The New York Times on Sunday published a big profile of Pamela Geller, the blogger and anti-Islam activist whose work we have documented, particularly her role creating the "ground zero mosque" controversy out of thin air.
The Times story exhibits some of the worst tendencies of objectivity journalism. The reporters, Anne Barnard and Alan Feuer, do a middling job laying out some of the outrageous, and racist, things that Geller has written (though they miss a lot too -- more on this below). But in their quest for even-handedness where even-handedness is not really appropriate, the reader gets gobbledygook lines like this:
The outrageous and the solemn are deeply intertwined in her character.
But if many people have a general unease over the idea of a mosque downtown, Ms. Geller has provided a vocabulary to express it and a framework to understand it: worries about Islam.
The reader is also subjected to a lot of tip-toeing around important facts:
Operating largely outside traditional Washington power centers — and, for better or worse, without traditional academic, public-policy or journalism credentials — Ms. Geller, with a coterie of allies, has helped set the tone and shape the narrative for a divisive national debate over Park51 (she calls the developer a “thug” and a “lowlife”).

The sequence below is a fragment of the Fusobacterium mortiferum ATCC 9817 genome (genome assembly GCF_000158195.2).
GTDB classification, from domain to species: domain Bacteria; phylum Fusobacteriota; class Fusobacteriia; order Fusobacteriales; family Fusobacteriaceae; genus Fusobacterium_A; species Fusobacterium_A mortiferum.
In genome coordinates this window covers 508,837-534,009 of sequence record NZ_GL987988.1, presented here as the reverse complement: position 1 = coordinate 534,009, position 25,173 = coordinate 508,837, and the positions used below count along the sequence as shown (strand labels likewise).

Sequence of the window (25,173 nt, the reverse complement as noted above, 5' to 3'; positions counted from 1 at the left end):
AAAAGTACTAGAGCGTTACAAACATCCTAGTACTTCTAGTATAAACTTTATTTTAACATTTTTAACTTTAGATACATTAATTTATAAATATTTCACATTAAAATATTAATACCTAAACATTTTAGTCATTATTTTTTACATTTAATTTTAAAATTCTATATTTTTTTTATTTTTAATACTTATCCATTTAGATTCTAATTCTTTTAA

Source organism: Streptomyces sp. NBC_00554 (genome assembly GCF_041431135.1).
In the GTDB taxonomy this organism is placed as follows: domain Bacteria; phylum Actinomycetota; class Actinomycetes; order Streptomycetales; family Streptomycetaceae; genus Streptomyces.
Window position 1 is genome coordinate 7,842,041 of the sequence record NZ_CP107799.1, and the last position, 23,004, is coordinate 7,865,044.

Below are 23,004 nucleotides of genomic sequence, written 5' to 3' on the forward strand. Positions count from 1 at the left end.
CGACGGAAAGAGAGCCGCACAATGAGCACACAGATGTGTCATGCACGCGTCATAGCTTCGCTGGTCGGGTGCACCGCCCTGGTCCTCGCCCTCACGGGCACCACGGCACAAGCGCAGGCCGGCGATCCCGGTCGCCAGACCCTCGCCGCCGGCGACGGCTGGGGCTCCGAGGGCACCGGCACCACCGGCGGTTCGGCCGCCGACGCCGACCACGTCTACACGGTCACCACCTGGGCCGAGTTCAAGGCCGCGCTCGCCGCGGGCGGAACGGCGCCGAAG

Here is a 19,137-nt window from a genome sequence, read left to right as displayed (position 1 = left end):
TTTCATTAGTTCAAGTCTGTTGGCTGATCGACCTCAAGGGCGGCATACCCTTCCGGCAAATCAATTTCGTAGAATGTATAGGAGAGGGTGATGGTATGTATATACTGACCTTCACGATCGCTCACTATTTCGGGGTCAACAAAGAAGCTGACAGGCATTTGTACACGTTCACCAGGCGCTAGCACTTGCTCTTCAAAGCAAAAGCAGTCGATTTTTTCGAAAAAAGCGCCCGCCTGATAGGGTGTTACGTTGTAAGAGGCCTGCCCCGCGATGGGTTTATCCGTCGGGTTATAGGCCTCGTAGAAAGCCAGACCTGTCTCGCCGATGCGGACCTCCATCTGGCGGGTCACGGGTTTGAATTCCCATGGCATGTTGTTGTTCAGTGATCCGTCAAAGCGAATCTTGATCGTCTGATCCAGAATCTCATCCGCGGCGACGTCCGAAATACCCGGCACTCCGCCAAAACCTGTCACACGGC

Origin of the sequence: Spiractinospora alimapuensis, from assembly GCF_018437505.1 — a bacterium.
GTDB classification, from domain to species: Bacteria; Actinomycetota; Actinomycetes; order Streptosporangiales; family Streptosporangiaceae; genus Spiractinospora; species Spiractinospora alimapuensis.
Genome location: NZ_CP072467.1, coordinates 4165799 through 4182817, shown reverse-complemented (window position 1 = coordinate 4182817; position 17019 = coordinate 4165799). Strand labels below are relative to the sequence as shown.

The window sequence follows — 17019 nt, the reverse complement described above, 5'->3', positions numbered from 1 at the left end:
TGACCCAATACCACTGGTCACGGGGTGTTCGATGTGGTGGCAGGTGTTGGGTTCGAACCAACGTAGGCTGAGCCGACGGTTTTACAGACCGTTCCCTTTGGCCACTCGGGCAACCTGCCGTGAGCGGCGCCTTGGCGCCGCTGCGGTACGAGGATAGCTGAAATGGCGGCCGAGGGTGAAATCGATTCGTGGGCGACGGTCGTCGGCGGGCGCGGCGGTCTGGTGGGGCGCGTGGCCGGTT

All of that is true -- Geller is neither a journalist nor a scholar nor a Washington insider. But none of that is as relevant as the fact that goes unmentioned by the Times: she is a conspiracy theorist, one with a long record of making demonstrably false statements. The best example, which is conspicuously missing from the Times piece, is the time Geller wrote a lengthy post laying out her theory that Barack Obama's real father is Malcolm X.
(Geller also believes Obama's birth documents are forged. She regularly speculates that he is Muslim.)
It's obvious to anyone who reads Geller's blog that she is, by the dictionary definition, a bigot. She has, for example, fantasized about Israel responding to Iranian attack by nuking the Muslim holy cities of Mecca and Medina in Saudi Arabia. She has bought bus ads in several cities encouraging people to leave Islam. She believes the Dome of the Rock, an important Islamic holy site, "has got to go." She called for a boycott of Campbell's over the company's introduction of a Halal line of foods.
In the Times' telling, all of this makes Geller a "provocateur" and a "firebrand." Again, this is accurate, but missing the point.
The reporters do deserve credit, though, for this paragraph, when they briefly allow themselves to offer some informed context -- though not quite draw real conclusions -- for the reader:
[Geller] and other bloggers quoted selectively from the imam, Feisal Abdul Rauf, stressing his description of United States policy as partly responsible for 9/11. They branded him a “radical Islamist.” They declared that his talks against extremism and violence were “taqiyya” — the hiding of true beliefs, religiously sanctioned for Muslims, usually minority Shiites, under hostile rule. And Ms. Geller said, without evidence, that the center’s financing might be tied to terrorists.